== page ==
The general illumination is obtained from a sharply defined, usually rectangular beam, and the spot lighting by optical fiber conduits. Previous devices of this kind have used an optical fiber conduit at or near a light gate which sets the beam pattern, the conduit being attached to the gate. This introduces manufacturing problems in fixing the conduit to the gate, and introduces chromatic aberration into the main sharply defined beam because of light rays being reflected from the conduit. Moreover, the light from the conduit is of lower intensity than is desirable.


We have discovered that the disadvantages set forth above can be overcome by placing the receiving end of an optical clad glass rod close to the light source, instead of at the gate. In one example, we have placed the end of such a glass rod about one-eighth inch from the wall of the bulb of a light source. The receiving end of the rod can be perpendicular to and in line with the filament of the source.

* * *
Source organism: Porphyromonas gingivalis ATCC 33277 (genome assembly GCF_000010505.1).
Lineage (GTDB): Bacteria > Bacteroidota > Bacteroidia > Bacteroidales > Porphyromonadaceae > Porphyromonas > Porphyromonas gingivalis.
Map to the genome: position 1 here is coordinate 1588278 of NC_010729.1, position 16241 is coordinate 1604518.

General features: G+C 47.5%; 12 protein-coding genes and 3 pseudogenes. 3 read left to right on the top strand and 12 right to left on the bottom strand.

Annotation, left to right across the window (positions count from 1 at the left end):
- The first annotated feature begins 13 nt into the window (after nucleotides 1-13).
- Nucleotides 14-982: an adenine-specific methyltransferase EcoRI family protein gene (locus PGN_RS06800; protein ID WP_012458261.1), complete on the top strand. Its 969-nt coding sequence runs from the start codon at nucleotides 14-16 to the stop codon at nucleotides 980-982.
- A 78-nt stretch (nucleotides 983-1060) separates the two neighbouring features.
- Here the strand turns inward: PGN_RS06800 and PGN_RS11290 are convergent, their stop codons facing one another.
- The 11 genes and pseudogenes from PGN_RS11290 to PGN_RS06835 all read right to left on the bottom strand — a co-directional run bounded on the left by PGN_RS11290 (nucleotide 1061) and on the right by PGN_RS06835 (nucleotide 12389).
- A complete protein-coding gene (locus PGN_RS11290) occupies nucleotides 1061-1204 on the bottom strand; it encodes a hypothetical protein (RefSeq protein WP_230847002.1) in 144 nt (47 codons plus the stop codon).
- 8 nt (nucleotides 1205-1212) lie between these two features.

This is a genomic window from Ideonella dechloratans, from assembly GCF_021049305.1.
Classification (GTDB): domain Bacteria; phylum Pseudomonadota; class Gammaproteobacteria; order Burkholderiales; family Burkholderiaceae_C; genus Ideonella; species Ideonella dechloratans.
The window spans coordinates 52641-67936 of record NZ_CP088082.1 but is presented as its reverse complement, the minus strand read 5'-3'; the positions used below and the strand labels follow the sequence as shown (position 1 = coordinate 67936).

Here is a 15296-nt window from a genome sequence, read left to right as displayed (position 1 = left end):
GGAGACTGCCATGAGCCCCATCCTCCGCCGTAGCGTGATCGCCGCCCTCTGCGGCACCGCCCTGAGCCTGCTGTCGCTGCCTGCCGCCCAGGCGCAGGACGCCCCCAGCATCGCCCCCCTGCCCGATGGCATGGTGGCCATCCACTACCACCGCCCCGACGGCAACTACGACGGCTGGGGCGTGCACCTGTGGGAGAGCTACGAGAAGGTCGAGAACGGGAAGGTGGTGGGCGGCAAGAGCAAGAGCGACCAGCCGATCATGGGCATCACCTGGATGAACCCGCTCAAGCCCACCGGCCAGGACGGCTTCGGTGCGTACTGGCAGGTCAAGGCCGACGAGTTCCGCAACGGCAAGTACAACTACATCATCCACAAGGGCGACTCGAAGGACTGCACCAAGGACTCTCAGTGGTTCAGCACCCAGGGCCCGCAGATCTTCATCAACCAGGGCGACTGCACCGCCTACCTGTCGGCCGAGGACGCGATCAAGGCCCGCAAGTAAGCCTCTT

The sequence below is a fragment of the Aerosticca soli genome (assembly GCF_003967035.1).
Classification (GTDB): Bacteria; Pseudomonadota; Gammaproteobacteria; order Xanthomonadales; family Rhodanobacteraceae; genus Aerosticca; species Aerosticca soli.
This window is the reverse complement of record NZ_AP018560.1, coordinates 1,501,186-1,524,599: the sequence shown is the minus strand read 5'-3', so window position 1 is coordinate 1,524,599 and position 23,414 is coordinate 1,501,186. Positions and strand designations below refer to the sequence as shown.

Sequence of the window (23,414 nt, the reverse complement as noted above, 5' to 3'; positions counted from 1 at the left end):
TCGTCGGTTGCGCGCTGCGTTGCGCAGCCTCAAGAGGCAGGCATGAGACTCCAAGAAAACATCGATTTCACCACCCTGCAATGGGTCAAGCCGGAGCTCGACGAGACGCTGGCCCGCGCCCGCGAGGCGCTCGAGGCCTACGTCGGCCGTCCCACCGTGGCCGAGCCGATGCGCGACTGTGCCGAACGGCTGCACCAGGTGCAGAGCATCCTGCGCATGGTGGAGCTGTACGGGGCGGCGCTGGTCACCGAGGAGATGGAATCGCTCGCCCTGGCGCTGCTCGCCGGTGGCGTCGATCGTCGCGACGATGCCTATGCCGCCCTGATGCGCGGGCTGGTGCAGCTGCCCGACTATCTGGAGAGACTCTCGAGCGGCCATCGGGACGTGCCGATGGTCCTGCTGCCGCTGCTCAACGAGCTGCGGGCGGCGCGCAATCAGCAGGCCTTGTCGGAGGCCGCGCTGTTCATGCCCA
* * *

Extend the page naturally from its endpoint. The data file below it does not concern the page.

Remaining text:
The rod can be held in position by a set-screw in the outer casing of the fixture.

Our invention increases the light output from the optical fiber conduit by at least 200 percent, and eliminates the chromatic aberration produced by a conduit at the gate. In addition, it provides a less expensive assembly, and eliminates the need for having the conduit bent to an L-shape, as it would be when used at the gate. The rod in the device of the invention is merely a straight, optical glass rod encased with a metal sleeve and if necessary can be replaced from outside the device, because of its straightness and its being held by a set screw in the outer portion of the fixture. On the exterior end of the rod a flexible fiber conduit is attached to produce an optical probe for intracavital illumination.


Other objects, features and advantages of the invention will be apparent from the following specification, taken in connection with the accompanying drawing, in which:

FIG. 1 is a longitudinal section of a device according to the invention; and

FIGS. 2 is a transverse section of the device in the plane 2--2 of FIG. 1.